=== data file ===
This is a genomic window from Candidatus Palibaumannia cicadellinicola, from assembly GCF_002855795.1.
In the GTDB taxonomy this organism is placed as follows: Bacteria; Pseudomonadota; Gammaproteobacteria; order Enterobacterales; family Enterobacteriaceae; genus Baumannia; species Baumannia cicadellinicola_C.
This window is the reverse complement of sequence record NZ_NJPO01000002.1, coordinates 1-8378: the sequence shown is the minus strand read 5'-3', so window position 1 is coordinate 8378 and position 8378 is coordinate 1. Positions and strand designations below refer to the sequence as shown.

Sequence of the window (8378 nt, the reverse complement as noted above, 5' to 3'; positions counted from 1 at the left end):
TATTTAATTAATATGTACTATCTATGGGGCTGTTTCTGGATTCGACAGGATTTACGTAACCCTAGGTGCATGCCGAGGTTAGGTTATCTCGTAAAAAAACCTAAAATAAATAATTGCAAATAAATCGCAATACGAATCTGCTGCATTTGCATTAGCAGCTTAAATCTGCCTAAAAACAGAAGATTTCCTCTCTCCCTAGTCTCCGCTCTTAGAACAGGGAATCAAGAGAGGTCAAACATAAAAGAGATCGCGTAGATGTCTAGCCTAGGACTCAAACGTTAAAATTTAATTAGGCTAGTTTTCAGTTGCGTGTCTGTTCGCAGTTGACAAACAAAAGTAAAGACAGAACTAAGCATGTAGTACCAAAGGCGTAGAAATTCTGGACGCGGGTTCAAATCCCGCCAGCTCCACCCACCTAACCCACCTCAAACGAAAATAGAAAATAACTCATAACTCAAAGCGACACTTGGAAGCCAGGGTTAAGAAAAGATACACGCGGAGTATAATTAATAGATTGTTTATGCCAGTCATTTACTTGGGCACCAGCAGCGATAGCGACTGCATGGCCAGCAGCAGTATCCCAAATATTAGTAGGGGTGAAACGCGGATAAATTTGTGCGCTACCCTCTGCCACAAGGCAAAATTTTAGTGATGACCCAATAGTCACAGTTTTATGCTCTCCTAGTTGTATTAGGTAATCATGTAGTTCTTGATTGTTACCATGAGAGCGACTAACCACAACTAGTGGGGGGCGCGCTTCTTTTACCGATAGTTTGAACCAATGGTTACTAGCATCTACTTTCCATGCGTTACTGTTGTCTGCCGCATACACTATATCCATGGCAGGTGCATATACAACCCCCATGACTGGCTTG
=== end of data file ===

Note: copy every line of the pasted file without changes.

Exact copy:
This is a genomic window from Candidatus Palibaumannia cicadellinicola, from assembly GCF_002855795.1.
In the GTDB taxonomy this organism is placed as follows: Bacteria; Pseudomonadota; Gammaproteobacteria; order Enterobacterales; family Enterobacteriaceae; genus Baumannia; species Baumannia cicadellinicola_C.
This window is the reverse complement of sequence record NZ_NJPO01000002.1, coordinates 1-8378: the sequence shown is the minus strand read 5'-3', so window position 1 is coordinate 8378 and position 8378 is coordinate 1. Positions and strand designations below refer to the sequence as shown.

Sequence of the window (8378 nt, the reverse complement as noted above, 5' to 3'; positions counted from 1 at the left end):
TATTTAATTAATATGTACTATCTATGGGGCTGTTTCTGGATTCGACAGGATTTACGTAACCCTAGGTGCATGCCGAGGTTAGGTTATCTCGTAAAAAAACCTAAAATAAATAATTGCAAATAAATCGCAATACGAATCTGCTGCATTTGCATTAGCAGCTTAAATCTGCCTAAAAACAGAAGATTTCCTCTCTCCCTAGTCTCCGCTCTTAGAACAGGGAATCAAGAGAGGTCAAACATAAAAGAGATCGCGTAGATGTCTAGCCTAGGACTCAAACGTTAAAATTTAATTAGGCTAGTTTTCAGTTGCGTGTCTGTTCGCAGTTGACAAACAAAAGTAAAGACAGAACTAAGCATGTAGTACCAAAGGCGTAGAAATTCTGGACGCGGGTTCAAATCCCGCCAGCTCCACCCACCTAACCCACCTCAAACGAAAATAGAAAATAACTCATAACTCAAAGCGACACTTGGAAGCCAGGGTTAAGAAAAGATACACGCGGAGTATAATTAATAGATTGTTTATGCCAGTCATTTACTTGGGCACCAGCAGCGATAGCGACTGCATGGCCAGCAGCAGTATCCCAAATATTAGTAGGGGTGAAACGCGGATAAATTTGTGCGCTACCCTCTGCCACAAGGCAAAATTTTAGTGATGACCCAATAGTCACAGTTTTATGCTCTCCTAGTTGTATTAGGTAATCATGTAGTTCTTGATTGTTACCATGAGAGCGACTAACCACAACTAGTGGGGGGCGCGCTTCTTTTACCGATAGTTTGAACCAATGGTTACTAGCATCTACTTTCCATGCGTTACTGTTGTCTGCCGCATACACTATATCCATGGCAGGTGCATATACAACCCCCATGACTGGCTTG